Throughout your program, you will also—concurrent with the sport psychology performance enhancement practicum—complete three semesters of a “clinical” field experience: A pre-practicum in the spring semester of your first year, and a yearlong practicum during your second year. During the fall semester of your first year of study, you will meet with the Counseling Placement Coordinator to determine where you will complete your field experiences. During your pre-practicum and practicum you will receive guidance, support, and supervision from your field supervisor, faculty advisor, and peers.

  1. Pre-Practicum: The pre-practicum will take place during the spring semester of your first year of study. You will be in a community setting completing observations and developing counseling skills. During this semester, you will meet once a week with your cohort and University practicum supervisor to discuss your fieldwork.
  2. Practicum: During your second year of study you will complete a yearlong practicum. The practicum is 16–20 hours per week and includes 3 hours of class time per week with your cohort and University practicum supervisor. During your practicum you will have the opportunity to participate in the provision of mental health services appropriate to your site. These services may include individual, group, or family counseling, case management, and consultation.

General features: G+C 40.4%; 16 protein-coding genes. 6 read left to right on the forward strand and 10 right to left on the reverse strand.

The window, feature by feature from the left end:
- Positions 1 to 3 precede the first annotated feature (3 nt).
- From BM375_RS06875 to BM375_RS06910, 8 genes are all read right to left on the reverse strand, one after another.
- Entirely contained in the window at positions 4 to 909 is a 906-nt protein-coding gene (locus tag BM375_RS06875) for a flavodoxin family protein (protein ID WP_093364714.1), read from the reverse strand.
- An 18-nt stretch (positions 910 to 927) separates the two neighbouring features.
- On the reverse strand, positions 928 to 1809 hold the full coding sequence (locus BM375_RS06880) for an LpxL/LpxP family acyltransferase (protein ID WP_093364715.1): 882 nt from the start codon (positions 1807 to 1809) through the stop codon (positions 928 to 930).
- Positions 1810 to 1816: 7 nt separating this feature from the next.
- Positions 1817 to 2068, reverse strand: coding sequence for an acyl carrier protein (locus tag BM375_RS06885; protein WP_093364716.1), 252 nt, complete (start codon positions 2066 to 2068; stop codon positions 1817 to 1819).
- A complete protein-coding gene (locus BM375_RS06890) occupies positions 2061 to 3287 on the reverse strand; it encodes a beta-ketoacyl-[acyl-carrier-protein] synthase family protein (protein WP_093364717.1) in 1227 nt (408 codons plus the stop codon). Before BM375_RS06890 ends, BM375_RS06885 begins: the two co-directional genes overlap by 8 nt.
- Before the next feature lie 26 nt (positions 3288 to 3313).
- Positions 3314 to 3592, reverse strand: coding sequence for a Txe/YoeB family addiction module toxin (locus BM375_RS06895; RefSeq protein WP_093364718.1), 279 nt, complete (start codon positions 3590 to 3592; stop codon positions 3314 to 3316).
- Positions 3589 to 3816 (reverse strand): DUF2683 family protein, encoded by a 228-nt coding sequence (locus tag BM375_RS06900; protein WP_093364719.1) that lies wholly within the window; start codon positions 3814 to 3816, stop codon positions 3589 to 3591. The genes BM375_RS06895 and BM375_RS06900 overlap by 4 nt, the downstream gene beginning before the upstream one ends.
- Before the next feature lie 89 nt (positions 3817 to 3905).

Note: The clinical portion of the program for all Counseling master’s students (SED CE 746) requires 12 to 20 hours per week September–June in appropriate school or community settings.

Licensure regulations vary from state to state. Students are urged to contact the appropriate state licensing board to determine current licensure requirements and to consult with their academic advisor before registering for courses.

Application

This is an intensive two-year program. Most students are expected to complete the Counseling program on a full-time basis, beginning in September. However, alternative arrangements can be made that allow for completion of the degree as a part-time student or to begin study in a different semester. For employed students, arrangements must be made with employers to ensure that students are able to complete the requisite hours of clinical work. International students for whom English is a second language may need to anticipate a longer course of study depending on English language proficiency. Please note, the duration of study for part-time students will be longer than two years.